Patient mentality is shifting toward consumerism. Practices that perform LASIK have long been familiar with the “refractive perfection mentality.” Now practices offering premium IOLs are seeing a similar development among an older patient base. “These patients are making a significant out-of-pocket payment, and they want the best that they can get in exchange,” said Ms. Hulett. “Getting rid of the film and the blur caused by the cataract is no longer good enough. Now we seek great vision for near, intermediate and far, with no glare and no loss of function in dim light—anything less is unsatisfactory. Furthermore, the activity level of our older patients is growing. They want to be able to do and see everything they have always done and seen.”
Similarly, as companies increasingly shift health care costs onto their employees, practices can expect to see a change in their patients’ behavior. “When patients have to offer up checks or debit cards to pay for high deductibles, they are making a personal purchase and that can change their mentality,” said Ms. Hulett. “They will increasingly expect a ‘patient-centered’ experience. If we are honest about it, many practices have traditionally looked at our procedural systems through the lens of what works best for the practice, not necessarily what works best for the patient. Shifting that practice mentality can be a challenge.”
AMD treatments mean busier times ahead. If you are offering intravitreal injections in your office, you know that all of a sudden there are more visits to handle, said Ms. Hulett. “With the current protocols, recurrent treatments are required for efficacy and this leads to increased density in schedules. The treatments also require intense reimbursement oversight—you have to watch your dollars on the drug purchases and preauthorizations. As the Boomers age, there’ll be a growing number of patients with macular degeneration.”
The march toward electronic health records gathers pace. The Physician Quality Reporting Initiative for 2008 added measures for use of EHRs (124 HIT) and e-prescribing (125 HIT)—this is yet one more attempt to hurry along the digitalization of medical records. Indeed, for many in medicine, the move toward EHRs may feel like a forced march, said Ms. Hulett, but it is only headed in one direction. According to a 2007 survey of U.S. Academy members, 24 percent of respondents had an EHR system and a further 30 percent planned to purchase or shop for an EHR system in the coming year. “The conversion to paperless records requires a cultural change in the practice that affects every employee. It is a highly customized and ongoing development process that takes a lot of time for a long time to customize the system in a way that will work for your practice.”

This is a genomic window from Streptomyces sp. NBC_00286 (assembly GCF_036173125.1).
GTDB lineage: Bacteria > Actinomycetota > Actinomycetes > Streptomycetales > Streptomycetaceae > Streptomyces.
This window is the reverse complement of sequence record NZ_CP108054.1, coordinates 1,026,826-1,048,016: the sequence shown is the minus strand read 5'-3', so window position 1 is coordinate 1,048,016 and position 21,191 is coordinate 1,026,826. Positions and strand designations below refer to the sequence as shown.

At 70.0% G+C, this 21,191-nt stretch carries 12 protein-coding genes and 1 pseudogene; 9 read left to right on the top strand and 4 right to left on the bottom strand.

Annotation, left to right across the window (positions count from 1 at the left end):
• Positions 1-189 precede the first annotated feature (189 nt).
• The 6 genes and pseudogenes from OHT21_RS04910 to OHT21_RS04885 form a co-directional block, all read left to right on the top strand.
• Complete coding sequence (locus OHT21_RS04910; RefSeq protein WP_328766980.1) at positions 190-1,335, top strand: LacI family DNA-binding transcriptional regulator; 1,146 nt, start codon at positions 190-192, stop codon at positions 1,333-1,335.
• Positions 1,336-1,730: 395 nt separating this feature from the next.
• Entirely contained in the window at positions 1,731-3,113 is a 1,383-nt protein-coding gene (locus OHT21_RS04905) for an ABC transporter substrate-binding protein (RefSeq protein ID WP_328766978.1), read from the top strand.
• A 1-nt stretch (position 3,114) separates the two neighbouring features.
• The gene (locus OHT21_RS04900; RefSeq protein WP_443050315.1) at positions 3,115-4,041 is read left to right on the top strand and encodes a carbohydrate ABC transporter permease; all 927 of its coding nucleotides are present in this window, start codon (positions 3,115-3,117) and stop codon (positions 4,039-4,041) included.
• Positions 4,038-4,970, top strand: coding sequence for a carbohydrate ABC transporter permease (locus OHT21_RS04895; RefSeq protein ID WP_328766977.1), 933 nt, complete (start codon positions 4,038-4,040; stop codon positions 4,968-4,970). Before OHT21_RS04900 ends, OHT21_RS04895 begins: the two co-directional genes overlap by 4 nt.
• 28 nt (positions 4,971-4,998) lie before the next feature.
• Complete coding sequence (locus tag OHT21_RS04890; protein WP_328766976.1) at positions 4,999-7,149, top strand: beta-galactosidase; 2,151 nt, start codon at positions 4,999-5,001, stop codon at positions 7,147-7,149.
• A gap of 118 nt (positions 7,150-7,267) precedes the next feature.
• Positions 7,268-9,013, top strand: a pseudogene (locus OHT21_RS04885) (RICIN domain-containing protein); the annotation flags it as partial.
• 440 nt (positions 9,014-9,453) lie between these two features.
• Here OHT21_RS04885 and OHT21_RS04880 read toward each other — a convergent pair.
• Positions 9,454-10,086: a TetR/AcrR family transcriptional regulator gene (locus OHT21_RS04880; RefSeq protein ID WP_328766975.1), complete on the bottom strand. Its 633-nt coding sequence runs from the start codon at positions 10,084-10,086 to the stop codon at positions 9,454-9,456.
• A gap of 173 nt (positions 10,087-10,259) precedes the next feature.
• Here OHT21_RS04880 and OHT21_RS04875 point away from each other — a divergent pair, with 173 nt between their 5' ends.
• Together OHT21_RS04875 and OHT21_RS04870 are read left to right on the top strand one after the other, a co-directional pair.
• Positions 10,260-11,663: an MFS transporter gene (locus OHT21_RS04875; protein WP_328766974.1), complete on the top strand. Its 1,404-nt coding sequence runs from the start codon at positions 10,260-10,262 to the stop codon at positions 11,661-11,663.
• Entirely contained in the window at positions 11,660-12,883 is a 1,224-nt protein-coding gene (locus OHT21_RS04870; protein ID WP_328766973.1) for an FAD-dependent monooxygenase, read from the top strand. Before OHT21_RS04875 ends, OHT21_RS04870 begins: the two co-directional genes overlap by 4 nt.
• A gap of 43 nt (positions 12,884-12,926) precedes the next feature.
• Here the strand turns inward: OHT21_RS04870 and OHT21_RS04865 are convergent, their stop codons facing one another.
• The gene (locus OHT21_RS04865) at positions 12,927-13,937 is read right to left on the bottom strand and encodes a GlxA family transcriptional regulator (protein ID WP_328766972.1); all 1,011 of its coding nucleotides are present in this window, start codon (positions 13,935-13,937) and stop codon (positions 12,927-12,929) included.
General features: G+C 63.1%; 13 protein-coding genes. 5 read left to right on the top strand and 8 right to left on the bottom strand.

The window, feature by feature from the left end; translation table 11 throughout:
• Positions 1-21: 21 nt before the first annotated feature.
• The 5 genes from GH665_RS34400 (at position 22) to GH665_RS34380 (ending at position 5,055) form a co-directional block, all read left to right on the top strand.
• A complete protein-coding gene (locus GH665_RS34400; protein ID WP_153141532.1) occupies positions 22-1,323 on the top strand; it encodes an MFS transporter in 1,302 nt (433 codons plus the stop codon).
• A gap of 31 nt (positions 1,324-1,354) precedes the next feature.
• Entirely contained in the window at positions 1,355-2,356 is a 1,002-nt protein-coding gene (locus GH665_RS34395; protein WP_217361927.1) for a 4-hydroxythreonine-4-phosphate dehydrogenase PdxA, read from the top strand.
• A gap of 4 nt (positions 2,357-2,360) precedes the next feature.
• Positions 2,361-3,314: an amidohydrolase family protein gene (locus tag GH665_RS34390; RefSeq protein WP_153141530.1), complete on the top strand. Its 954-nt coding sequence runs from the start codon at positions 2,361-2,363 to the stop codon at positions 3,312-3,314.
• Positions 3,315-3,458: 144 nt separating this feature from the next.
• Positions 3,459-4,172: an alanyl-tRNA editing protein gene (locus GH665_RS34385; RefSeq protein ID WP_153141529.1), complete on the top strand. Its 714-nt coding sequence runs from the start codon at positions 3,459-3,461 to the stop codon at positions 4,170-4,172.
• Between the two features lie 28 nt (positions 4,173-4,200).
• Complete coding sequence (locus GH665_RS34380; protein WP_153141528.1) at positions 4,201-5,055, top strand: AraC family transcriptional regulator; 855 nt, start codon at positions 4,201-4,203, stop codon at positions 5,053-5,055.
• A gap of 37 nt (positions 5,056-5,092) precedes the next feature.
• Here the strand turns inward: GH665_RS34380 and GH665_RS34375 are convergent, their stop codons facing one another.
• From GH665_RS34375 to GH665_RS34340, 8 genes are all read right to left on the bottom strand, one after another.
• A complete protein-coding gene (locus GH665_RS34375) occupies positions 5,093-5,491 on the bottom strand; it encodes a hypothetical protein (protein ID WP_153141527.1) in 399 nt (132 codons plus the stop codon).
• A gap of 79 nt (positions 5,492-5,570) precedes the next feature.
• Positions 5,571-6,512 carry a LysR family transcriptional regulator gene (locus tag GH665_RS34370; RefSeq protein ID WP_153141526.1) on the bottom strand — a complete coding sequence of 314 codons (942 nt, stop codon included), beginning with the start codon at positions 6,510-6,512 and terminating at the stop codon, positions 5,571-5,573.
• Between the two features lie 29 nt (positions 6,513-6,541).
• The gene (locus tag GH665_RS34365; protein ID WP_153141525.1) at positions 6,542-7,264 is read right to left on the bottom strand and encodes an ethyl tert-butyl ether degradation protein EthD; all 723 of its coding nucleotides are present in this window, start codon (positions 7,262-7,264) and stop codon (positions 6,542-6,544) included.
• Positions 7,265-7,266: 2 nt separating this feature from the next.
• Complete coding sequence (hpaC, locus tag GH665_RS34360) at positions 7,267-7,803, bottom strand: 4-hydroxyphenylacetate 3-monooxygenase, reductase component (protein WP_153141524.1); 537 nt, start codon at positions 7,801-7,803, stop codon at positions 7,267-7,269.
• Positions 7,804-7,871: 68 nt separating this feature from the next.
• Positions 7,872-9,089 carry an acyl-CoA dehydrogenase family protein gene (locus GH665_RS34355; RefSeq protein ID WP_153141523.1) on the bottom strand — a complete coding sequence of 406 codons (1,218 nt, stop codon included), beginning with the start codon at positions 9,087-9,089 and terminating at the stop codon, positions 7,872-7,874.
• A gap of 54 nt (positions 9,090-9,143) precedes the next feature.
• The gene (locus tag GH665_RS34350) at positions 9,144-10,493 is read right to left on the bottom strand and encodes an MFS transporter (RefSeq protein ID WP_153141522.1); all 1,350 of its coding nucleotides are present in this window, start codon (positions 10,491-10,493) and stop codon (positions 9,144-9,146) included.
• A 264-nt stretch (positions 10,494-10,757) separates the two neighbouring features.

There will be an increasing need for capital. “Imaging systems, computer upgrades, changes in building structure —the need for capital is ballooning,” said Ms. Hulett. “It is very difficult to hold down costs while achieving what you want for your practice.” With this in mind, you may need to review your buy-in formula. “With the capital that is needed in a practice these days, your formula may have fallen behind reality. Plus, in years past, when a new physician bought into a practice, the existing physicians would often divide that money among themselves. With today’s need for capital, that money needs to stay in the practice.”
Impact on Staffing Needs
Staff will need to be more skilled. “The trends in ophthalmology, as in many industries, are leading to the need for more highly skilled, technologically savvy staff members,” said Ms. Hulett. “Practices need to transition from ‘telephone staff’ to ‘advance registration staff.’ Staff members at the front desk are dealing with the collection of more payments at the time of service—this requires math and communication skills. Their job is further complicated by Medicare Advantage Plans, which are often designed with variable coverage policies. Moving forward, as practices adopt EHRs, every employee will need to be computer literate. No one gets a free pass on this.” Staff will be harder to find. There is already a shortage of trained technicians, and the need for more highly skilled staff throughout the practice will make those positions harder to fill. The role of in-house training and the importance of staff retention will both become increasingly important. Practices must enable physicians to be more efficient. The drive for efficiency will increase the demand for able, efficient and professional staff to work alongside a practice’s physicians, said Ms. Hulett. When should your practice add new staff? How do you find and train the right people? What’s the most effective way to utilize them? Over the coming months, EyeNet will discuss how practices are tackling these key staffing issues.
1 Catlin, A. et al. Health Affairs 2008;27:14–29.